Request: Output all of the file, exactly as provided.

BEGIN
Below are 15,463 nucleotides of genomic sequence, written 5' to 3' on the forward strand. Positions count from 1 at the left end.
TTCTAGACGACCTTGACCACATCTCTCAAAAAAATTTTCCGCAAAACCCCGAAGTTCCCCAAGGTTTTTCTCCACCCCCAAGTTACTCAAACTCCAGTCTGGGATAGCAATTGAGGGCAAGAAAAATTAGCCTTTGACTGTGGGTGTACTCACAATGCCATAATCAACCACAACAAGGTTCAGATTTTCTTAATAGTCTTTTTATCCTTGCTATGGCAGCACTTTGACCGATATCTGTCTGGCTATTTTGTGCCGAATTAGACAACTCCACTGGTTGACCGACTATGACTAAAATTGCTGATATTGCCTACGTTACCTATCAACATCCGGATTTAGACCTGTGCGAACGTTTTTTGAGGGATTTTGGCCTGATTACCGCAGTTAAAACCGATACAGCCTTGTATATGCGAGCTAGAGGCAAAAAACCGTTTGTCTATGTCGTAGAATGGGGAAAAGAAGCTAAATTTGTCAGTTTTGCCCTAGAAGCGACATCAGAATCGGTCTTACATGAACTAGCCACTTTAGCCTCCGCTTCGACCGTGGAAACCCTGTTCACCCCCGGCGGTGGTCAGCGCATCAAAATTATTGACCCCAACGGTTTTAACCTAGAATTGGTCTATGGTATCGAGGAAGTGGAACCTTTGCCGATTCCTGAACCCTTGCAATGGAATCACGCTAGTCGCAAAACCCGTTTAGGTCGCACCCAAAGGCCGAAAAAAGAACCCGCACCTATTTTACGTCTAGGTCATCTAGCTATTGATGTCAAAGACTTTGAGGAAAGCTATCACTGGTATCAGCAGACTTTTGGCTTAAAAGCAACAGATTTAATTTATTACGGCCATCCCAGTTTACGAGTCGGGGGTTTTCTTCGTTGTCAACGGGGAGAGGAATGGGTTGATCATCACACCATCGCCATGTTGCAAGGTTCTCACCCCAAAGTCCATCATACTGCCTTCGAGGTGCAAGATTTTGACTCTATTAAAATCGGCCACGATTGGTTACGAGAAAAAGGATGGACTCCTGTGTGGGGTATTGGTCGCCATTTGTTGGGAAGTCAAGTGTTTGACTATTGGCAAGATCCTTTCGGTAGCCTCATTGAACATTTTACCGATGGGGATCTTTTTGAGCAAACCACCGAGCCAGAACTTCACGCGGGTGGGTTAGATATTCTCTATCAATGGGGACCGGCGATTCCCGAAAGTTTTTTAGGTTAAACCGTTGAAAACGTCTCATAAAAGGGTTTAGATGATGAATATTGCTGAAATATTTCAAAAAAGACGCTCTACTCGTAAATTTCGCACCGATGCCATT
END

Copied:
Below are 15,463 nucleotides of genomic sequence, written 5' to 3' on the forward strand. Positions count from 1 at the left end.
TTCTAGACGACCTTGACCACATCTCTCAAAAAAATTTTCCGCAAAACCCCGAAGTTCCCCAAGGTTTTTCTCCACCCCCAAGTTACTCAAACTCCAGTCTGGGATAGCAATTGAGGGCAAGAAAAATTAGCCTTTGACTGTGGGTGTACTCACAATGCCATAATCAACCACAACAAGGTTCAGATTTTCTTAATAGTCTTTTTATCCTTGCTATGGCAGCACTTTGACCGATATCTGTCTGGCTATTTTGTGCCGAATTAGACAACTCCACTGGTTGACCGACTATGACTAAAATTGCTGATATTGCCTACGTTACCTATCAACATCCGGATTTAGACCTGTGCGAACGTTTTTTGAGGGATTTTGGCCTGATTACCGCAGTTAAAACCGATACAGCCTTGTATATGCGAGCTAGAGGCAAAAAACCGTTTGTCTATGTCGTAGAATGGGGAAAAGAAGCTAAATTTGTCAGTTTTGCCCTAGAAGCGACATCAGAATCGGTCTTACATGAACTAGCCACTTTAGCCTCCGCTTCGACCGTGGAAACCCTGTTCACCCCCGGCGGTGGTCAGCGCATCAAAATTATTGACCCCAACGGTTTTAACCTAGAATTGGTCTATGGTATCGAGGAAGTGGAACCTTTGCCGATTCCTGAACCCTTGCAATGGAATCACGCTAGTCGCAAAACCCGTTTAGGTCGCACCCAAAGGCCGAAAAAAGAACCCGCACCTATTTTACGTCTAGGTCATCTAGCTATTGATGTCAAAGACTTTGAGGAAAGCTATCACTGGTATCAGCAGACTTTTGGCTTAAAAGCAACAGATTTAATTTATTACGGCCATCCCAGTTTACGAGTCGGGGGTTTTCTTCGTTGTCAACGGGGAGAGGAATGGGTTGATCATCACACCATCGCCATGTTGCAAGGTTCTCACCCCAAAGTCCATCATACTGCCTTCGAGGTGCAAGATTTTGACTCTATTAAAATCGGCCACGATTGGTTACGAGAAAAAGGATGGACTCCTGTGTGGGGTATTGGTCGCCATTTGTTGGGAAGTCAAGTGTTTGACTATTGGCAAGATCCTTTCGGTAGCCTCATTGAACATTTTACCGATGGGGATCTTTTTGAGCAAACCACCGAGCCAGAACTTCACGCGGGTGGGTTAGATATTCTCTATCAATGGGGACCGGCGATTCCCGAAAGTTTTTTAGGTTAAACCGTTGAAAACGTCTCATAAAAGGGTTTAGATGATGAATATTGCTGAAATATTTCAAAAAAGACGCTCTACTCGTAAATTTCGCACCGATGCCATT